At a time when students around the U.S. are in dire financial straits, some universities are stepping up to offer assistance to students who need it most. In March, Congress passed the Coronavirus Aid, Relief, and Economic Security (CARES) Act, a $2 trillion economic relief package intended to provide emergency assistance to American workers, families, and businesses—but not everyone has been able to benefit from it.

Undocumented and DACA students were excluded from receiving emergency federal aid, but some university systems have wiggled their way around it, granting funds to those who may have otherwise been left out. Colorado State University has provided $1,500 each in aid to 400 students who, for whatever reason, don’t qualify for federal student aid. Among them were 218 undocumented students who qualify for in-state tuition, the school said.

Some undocumented students have taken to social media to praise the university’s decision to offer assistance. In a statement to Prism, Colorado State University said the school is committed to supporting students during the pandemic by accessing state, institutional, and private funding.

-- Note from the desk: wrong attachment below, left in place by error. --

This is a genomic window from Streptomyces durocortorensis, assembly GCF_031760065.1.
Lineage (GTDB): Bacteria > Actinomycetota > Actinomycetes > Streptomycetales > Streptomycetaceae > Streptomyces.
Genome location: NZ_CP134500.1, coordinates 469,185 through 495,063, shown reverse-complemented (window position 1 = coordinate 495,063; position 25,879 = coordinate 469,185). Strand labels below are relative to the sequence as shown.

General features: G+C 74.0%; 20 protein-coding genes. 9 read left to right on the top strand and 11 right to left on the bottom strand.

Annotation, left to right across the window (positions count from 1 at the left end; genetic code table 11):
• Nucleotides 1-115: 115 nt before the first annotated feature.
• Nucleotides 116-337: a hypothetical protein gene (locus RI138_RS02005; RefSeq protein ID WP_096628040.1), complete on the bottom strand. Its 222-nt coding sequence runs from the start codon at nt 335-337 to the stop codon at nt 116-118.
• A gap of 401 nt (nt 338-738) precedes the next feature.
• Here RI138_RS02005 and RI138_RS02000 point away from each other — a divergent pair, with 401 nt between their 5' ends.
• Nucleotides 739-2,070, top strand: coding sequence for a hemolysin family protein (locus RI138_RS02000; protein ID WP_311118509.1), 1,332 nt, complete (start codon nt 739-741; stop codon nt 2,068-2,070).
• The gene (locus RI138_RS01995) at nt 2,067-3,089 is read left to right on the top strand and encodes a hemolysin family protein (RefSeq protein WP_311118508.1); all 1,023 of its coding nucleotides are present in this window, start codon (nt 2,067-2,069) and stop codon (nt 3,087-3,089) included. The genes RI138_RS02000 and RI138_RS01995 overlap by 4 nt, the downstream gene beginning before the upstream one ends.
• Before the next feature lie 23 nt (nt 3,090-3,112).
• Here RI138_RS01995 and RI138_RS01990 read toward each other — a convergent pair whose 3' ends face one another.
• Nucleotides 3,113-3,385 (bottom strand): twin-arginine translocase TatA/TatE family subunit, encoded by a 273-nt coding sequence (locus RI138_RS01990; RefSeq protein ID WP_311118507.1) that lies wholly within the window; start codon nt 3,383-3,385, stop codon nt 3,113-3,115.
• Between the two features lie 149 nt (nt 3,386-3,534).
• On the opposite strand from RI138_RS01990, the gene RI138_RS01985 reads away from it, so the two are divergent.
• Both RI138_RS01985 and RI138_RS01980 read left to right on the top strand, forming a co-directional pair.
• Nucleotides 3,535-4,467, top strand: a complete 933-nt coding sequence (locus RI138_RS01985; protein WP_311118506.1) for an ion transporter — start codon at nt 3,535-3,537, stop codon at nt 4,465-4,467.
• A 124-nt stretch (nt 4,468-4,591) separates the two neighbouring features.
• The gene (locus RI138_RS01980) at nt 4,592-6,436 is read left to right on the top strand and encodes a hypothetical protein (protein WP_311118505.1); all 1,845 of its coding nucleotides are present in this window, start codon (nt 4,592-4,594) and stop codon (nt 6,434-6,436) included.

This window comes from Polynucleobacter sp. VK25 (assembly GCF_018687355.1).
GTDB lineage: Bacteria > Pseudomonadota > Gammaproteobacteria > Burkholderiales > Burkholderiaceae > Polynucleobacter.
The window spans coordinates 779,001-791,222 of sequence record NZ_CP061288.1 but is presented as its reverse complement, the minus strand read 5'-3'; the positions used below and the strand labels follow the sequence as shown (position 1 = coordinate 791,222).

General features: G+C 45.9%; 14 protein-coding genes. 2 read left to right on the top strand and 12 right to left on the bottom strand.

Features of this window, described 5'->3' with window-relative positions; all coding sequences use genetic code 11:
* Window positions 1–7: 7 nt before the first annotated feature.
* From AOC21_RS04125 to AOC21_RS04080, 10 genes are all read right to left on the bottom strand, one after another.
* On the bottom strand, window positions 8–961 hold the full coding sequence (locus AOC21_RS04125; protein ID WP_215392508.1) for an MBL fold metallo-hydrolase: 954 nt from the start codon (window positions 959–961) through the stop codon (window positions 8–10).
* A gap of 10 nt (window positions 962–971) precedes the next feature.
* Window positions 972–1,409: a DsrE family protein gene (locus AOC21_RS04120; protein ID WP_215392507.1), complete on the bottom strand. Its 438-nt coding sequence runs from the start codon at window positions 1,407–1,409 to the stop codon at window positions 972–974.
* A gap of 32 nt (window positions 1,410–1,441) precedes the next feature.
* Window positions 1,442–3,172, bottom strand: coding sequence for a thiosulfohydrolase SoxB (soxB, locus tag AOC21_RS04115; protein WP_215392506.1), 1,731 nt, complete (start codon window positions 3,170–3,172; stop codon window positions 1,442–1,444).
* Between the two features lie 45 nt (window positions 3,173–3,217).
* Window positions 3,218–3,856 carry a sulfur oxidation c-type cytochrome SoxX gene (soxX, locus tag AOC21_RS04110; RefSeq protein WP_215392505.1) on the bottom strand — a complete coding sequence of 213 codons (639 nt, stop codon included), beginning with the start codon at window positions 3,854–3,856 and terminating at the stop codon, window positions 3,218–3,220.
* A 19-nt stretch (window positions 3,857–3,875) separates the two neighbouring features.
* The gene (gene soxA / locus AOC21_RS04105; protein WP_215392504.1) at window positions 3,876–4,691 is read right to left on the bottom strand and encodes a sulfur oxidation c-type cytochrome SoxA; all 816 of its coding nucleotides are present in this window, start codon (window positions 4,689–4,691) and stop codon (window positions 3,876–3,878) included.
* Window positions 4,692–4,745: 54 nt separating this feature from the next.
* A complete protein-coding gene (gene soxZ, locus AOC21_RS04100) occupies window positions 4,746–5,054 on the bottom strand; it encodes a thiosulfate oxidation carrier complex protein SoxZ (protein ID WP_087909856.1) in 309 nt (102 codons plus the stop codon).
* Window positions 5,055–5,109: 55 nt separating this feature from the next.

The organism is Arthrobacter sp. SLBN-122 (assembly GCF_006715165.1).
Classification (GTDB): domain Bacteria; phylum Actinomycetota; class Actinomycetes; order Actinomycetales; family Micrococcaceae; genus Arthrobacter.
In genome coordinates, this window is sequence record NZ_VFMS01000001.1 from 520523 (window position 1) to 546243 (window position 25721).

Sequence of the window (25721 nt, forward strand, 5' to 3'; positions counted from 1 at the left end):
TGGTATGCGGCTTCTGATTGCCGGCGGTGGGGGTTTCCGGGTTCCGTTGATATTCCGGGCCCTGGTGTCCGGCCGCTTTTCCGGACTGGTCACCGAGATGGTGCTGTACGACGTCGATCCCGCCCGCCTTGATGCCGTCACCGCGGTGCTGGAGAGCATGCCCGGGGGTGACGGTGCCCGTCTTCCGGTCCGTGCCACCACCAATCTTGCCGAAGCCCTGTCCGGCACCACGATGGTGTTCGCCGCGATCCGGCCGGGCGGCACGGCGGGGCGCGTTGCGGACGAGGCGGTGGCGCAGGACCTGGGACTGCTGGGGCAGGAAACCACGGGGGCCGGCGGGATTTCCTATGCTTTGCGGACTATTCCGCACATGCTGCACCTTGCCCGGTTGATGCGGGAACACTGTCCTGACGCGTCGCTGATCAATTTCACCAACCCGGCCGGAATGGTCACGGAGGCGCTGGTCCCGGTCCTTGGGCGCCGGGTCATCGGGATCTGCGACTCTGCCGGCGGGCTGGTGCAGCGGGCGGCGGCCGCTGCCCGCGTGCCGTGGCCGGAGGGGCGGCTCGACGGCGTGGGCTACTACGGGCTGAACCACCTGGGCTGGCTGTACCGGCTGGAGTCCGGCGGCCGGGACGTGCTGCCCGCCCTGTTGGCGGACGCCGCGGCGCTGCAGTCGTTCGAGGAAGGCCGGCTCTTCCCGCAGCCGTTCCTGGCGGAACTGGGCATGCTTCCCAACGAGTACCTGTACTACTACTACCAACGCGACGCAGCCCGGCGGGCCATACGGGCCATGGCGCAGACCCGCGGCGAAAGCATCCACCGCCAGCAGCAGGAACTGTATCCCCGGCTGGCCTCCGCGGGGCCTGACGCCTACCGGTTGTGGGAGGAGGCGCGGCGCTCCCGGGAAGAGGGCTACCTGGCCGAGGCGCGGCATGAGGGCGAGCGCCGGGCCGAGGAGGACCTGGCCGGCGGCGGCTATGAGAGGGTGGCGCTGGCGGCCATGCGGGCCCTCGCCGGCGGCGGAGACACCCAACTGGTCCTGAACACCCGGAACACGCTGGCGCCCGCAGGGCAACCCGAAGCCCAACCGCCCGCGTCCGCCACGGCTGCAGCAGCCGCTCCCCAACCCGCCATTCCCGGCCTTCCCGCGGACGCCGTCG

“That support comes in many forms, including providing continued employment for many student workers, student support services offered both residentially and virtually, making sure CSU’s food pantry program is helping students experiencing food insecurity, and providing and distributing grants to cover costs related to the pandemic,” said a spokesperson for Colorado State University.

The school said it has awarded grants based on an assessment of student need, the same manner in which they awarded CARES Act funding. To date, the university has distributed more than $3.2 million in emergency aid to more than 2,600 students.

Carolyn Copeland is the News Editor at Prism. Her written work can be found in the Washington Post, HuffPost, San Francisco Chronicle, San Francisco Examiner, Palo Alto Weekly, Daily Kos, Popsugar, The...